As anyone who has followed this blog will realize, I spend a lot of time at Flagstaff Mountain. The reason for this is not merely convenience however. Given the proximity to one of the world's must competitive climbing scenes, one would expect Flag to be totally climbed out, especially since 50 years of bouldering history have unfolded there. Such is not at all the case however and I have been diligently filling in the gaps and getting some really good training in as well.
A recent project was a L to R traverse on a wall a bit north of First Overhang, where the Mateus High Step Traverse is. This traverse has some of the most continuous crimping on the mountain and its sole flaw is the good sized foot ledge at the base. However if you want to do an interesting and steep V9 line on incut edges check it out. There are literally dozens more lines, traverses, and variations in solid double digit territory on the mountain. The prejudice that many have against climbing here has allowed some very interesting and difficult problems to go untouched which is a shame. A legacy of misinformation and sandbagging has only exacerbated the problem. Thank you, Chip Philips, for selflessly sorting out truth from fiction.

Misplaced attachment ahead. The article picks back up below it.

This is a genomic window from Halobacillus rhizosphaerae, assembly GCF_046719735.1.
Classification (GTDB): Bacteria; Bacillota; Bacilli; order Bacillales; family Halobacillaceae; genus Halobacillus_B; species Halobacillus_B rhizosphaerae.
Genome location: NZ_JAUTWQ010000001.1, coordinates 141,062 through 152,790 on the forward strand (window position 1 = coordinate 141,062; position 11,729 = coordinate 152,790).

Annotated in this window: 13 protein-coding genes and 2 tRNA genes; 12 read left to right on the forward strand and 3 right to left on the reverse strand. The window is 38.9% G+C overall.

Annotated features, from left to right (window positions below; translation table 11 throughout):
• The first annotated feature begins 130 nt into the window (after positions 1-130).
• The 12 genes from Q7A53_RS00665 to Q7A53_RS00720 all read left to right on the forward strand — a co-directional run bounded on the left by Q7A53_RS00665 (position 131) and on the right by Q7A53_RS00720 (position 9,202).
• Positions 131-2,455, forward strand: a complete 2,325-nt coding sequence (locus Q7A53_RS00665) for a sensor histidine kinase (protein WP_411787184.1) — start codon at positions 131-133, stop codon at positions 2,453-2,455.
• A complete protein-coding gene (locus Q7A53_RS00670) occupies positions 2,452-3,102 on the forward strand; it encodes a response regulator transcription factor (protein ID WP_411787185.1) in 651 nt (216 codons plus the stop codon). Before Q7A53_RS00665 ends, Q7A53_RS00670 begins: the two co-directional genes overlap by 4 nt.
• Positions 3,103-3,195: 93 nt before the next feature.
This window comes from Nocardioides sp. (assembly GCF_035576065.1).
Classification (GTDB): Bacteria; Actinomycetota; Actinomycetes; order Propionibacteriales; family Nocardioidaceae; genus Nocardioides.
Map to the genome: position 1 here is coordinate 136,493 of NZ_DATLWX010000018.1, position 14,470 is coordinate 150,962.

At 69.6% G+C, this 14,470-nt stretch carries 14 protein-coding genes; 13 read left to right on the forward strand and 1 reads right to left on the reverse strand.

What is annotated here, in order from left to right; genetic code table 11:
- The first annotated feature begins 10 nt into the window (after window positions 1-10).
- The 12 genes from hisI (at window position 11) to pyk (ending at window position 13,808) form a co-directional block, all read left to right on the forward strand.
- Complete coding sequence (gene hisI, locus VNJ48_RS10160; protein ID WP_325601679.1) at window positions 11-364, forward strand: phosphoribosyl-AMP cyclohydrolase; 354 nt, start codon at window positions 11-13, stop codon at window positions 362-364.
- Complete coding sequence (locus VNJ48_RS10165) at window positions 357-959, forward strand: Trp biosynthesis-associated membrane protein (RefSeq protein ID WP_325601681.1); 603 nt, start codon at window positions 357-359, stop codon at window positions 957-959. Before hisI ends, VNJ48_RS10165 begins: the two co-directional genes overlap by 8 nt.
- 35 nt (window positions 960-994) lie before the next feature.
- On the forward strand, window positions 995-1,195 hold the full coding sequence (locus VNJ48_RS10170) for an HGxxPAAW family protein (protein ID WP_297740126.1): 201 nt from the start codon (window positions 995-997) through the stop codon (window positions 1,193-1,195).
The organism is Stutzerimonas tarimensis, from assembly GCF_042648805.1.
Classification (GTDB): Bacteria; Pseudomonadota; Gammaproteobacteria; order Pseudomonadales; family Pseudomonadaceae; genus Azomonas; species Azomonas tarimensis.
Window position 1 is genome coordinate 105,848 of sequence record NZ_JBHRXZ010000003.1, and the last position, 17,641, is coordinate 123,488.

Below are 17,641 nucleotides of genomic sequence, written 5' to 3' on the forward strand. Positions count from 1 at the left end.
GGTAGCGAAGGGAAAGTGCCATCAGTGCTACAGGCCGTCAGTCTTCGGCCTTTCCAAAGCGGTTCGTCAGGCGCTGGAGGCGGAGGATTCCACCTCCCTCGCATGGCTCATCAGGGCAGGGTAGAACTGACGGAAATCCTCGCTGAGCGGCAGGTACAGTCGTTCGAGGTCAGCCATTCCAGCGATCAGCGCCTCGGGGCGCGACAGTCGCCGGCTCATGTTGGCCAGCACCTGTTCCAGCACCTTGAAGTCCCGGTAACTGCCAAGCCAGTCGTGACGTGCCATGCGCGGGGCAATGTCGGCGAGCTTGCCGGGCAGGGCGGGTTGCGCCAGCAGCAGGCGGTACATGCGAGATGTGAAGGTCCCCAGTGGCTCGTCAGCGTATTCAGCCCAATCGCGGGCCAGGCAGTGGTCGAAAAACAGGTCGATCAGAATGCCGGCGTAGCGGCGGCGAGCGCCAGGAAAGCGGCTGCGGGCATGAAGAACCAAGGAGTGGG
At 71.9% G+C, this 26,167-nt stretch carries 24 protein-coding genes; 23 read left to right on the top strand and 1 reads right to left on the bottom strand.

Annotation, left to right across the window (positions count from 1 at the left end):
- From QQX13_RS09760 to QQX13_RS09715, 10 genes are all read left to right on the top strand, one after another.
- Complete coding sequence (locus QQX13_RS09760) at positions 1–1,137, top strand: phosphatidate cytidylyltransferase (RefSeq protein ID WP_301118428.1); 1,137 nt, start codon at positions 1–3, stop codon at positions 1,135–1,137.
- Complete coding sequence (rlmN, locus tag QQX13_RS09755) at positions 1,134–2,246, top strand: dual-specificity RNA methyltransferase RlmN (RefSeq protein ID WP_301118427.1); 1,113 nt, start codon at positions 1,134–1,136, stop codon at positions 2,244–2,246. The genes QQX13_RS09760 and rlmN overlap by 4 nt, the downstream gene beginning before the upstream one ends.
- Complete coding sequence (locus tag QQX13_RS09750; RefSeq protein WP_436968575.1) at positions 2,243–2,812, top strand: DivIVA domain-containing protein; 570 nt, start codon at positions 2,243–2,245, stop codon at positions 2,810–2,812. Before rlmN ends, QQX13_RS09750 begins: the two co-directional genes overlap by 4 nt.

A quick session at CATS this morning was cold and pretty miserable but after putting Sophia down for her nap, I worked out a bit downstairs on the weights and fingerboard. I have a 1/8" and a 1/2" thick wood strip that I use for hangs, weighted hangs, one-hand hangs, pull-ups, regular and weighted, and front levers. I am up to 20 regular pull-ups on the 1/2 and 10 on the 1/8 edges so far.
There was an item in the newest issue of Rock and Ice (but don't bother with going to the website; it's not very good) from Julian Saunders, an osteopath from Australia about weighted pull-ups which I think was rightly blasted by Sonnie Trotter at his blog. Saunders argues that weighted pull-ups are useless for climbing, that they aren't sport-specific. I can't understand this position because by that logic, sprinters, for example could only get stronger by running fast, not by explosive power workouts in the gym. If you are genetically gifted with super-strong fingers or can spend endless days on hard problems, I suppose gym training is redundant. And there is no doubt that returns can rapidly diminish and injuries result. But I agree with Sonnie on this, there is no better way to radically improve finger strength than adding some weight and trying to hang on.